Listen here, internet. Before we start declaring “M. NIGHT SHYAMALAN IS BACK!” with furious aggression, let’s be honest. Shyamalan may be directing good movies again, but he hasn’t returned to his once genius form. I’m not suggesting that he didn’t make The Visit great; there are no killer trees, water ladies, or Jaden ‘effing Smiths in sight, but is The Visit really The Sixth Sense good? Unbreakable good?
Yet, with that said, I tip my hat towards M. Night because The Visit is equal parts creepy family fun and spooky rural nightmare. In other words, a successfully thrilling night at the movies! Again, the phrase “return to form” may be a little much when praising Shyamalan’s latest twisted accomplishment, but there’s still a victory to be celebrated here, and it smells just like Nana’s home cooking.
Olivia DeJonge and Ed Oxenbould star as two siblings who are meeting their grandparents for the first time. Their mother, played by Kathryn Hahn, had been estranged from her parents since leaving home with her then-boyfriend, but he eventually bails on his family. Becca (DeJonge) and Tyler (Oxenbould) watched their single mother suffer through enough to know she needs a break, so they push for a visit to their grandparents’ house to give their mom a week of freedom (and a vacation cruise).
So off to meet Nana (Deanna Dunagan) and Pop Pop (Peter McRobbie) the children go, with Becca’s cameras in tow so she can document the entire weekend. Immediately upon their arrival, however, something seems amiss. Nana and Pop Pop appear spacey and unpredictable, which everyone just assumes is because they’re old. You know, senile, kooky old farts who bake too much, laugh at the wall, dart around the house on all fours after 9:30PM…
As you can assume from Becca’s Michael Moore impression, The Visit‘s documentary aspect marks Shyamalan’s first foray into the found footage realm. Both Becca and Tyler are armed with personal cameras, which they use to capture all the strange habits of their grandparents – most of which can be rationalized by old age. Pop Pop frequently has accidents, so he hides his dirty diapers in the tool shed where no one can find them, and Nana gets ill at night because of her weakened immune system (so we’re told). Sounds plausible, right?
That’s half the fun of Shyamalan’s latest script; he doesn’t get too zany with unnecessary loopholes (MURDEROUS FOLIAGE), and plays in a universe of grounded hauntings that all have some sort of explanation. Finding the truth becomes a fun, nerve-wracking game, built through steadily ramping tension and a few good-old-fashioned chills.
The tremendous age gap between both parties makes for a light-hearted tussle of sorts, and while The Visit lacks darkness, Shyamalan hits a desired tone akin to jovial kiddie thrillers like Monster Squad (something more mischievous than horrific). Nana and Pop Pop are the grandparents you’d always dream of, baking too many biscuits and playing Yahtzee, but their slow descent into utter madness makes for perfect moments of blended deviousness and child endangerment.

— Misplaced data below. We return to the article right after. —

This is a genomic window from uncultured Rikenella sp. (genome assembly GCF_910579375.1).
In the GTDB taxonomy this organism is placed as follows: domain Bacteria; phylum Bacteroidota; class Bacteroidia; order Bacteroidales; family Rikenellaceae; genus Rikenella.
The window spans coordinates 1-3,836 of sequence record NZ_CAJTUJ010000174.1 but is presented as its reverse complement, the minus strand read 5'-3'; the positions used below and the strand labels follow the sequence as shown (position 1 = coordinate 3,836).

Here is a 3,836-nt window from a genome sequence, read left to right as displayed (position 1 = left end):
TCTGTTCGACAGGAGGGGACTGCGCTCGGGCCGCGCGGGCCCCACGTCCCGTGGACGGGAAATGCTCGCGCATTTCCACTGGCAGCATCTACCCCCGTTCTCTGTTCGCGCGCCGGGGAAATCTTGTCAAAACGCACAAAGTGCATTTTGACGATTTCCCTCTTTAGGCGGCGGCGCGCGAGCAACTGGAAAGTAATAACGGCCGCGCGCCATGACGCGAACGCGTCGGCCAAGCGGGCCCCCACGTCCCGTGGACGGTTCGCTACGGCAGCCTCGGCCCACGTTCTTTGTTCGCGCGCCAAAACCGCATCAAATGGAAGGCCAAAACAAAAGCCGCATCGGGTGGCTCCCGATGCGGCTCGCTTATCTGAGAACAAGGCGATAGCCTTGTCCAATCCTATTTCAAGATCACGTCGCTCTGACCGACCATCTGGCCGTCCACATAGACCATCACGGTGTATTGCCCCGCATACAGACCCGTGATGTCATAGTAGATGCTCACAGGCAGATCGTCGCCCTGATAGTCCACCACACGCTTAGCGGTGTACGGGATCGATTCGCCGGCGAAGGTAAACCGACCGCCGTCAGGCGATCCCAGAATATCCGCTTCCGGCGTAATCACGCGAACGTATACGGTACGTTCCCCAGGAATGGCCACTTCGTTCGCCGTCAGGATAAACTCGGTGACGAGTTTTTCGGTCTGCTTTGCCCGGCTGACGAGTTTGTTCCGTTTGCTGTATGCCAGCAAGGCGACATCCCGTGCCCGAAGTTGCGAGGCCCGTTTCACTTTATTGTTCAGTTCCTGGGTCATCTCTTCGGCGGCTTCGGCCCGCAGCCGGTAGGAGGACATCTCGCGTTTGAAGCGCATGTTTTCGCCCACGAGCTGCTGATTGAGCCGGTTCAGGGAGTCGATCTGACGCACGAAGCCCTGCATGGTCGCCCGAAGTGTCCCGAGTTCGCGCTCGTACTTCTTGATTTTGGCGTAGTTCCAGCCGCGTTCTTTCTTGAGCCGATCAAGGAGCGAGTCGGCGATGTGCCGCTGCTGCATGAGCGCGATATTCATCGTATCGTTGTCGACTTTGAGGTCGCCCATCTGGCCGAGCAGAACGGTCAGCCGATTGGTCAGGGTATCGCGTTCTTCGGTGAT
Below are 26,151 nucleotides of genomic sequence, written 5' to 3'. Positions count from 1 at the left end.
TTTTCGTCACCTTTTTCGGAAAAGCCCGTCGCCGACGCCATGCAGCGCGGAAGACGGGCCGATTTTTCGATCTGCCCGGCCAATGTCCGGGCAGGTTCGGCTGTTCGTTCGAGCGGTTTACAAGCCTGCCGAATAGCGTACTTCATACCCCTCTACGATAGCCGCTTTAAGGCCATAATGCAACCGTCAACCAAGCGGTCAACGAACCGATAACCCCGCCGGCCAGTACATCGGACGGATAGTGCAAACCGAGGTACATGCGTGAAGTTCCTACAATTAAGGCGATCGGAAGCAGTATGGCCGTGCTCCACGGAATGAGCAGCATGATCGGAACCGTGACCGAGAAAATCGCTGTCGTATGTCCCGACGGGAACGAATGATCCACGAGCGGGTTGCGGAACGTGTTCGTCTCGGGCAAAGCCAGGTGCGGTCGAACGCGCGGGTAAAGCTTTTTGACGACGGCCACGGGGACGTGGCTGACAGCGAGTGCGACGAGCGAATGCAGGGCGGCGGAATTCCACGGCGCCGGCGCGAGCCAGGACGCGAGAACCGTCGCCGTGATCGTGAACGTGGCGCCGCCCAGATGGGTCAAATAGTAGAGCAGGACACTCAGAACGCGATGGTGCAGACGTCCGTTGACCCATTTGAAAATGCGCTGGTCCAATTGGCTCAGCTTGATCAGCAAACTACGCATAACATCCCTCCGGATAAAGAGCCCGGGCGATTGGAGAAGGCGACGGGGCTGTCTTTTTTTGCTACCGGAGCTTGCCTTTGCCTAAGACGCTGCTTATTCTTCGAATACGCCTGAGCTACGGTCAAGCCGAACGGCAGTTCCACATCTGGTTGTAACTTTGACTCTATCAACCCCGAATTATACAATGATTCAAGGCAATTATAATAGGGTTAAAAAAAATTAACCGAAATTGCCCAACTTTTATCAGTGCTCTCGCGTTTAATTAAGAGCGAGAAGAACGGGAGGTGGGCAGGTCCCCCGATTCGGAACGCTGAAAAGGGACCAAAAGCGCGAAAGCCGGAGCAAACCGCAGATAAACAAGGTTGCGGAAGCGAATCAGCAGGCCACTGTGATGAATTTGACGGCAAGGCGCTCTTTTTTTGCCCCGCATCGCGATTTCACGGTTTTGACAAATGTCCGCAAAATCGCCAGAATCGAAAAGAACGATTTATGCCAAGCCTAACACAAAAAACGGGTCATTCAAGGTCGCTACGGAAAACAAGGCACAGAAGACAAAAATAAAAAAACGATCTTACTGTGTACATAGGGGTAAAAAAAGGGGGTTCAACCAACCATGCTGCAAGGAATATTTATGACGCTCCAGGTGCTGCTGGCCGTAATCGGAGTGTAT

Give Deanna Dunagan and Peter McRobbie some credit, because they prove that these oldies still have a tremendous pep in their step, along with a few flashes of skin that Dunagan proudly teases us with. These aren’t two silver foxes slowed down by walkers – Dunagan and McRobbie are lovable antagonists who manipulate sweet, homely activities for their own evil game.
Just as important are DeJonge and Oxenbould, who are much more than our eyes. Becca is a more contrived, generic pre-teen girl with a big vocabulary, but DeJonge is never unwatchable. Her innocence and jaded view of her father hits the right sympathetic notes, while her character’s brother remains cautiously courageous and enjoyably goofy. Tyler is an aspiring rapper and a germaphobe, and I promise that Shyamalan utilizes both quirky traits for their full rhythmic, disgusting, unique potential. But most importantly, DeJonge and Oxenbould play brother and sister with chemistry and heart, which makes for an easy, flowing watch.
The Visit is a surprise not because Shyamalan shoots and scores, but because the whole crazy idea works. It’s a bit like a modern-day fairy tale, where innocent children skip through the woods to grandma’s house, only to find a wolf instead. The scenario is a parental nightmare, yet never loses itself in the utterly ludicrous setup of child versus granny. Scares are cooked up, laughs are shared, tremendous amounts of baked goods are eaten, and Shyamalan delivers an “OH SHIT” moment sure to cause a momentary spell of fear-consumed paralysis. The dramatic exposition might be a little overly-sappy at times, but everything comes together nicely, like a passionately knitted sweater from Hell.
He’s not back just yet, but dammit, he’s getting there!
The Visit warms your soul like a mug of hot chocolate from Grandma, but gleefully shocks and scares with the most subtle of household horrors.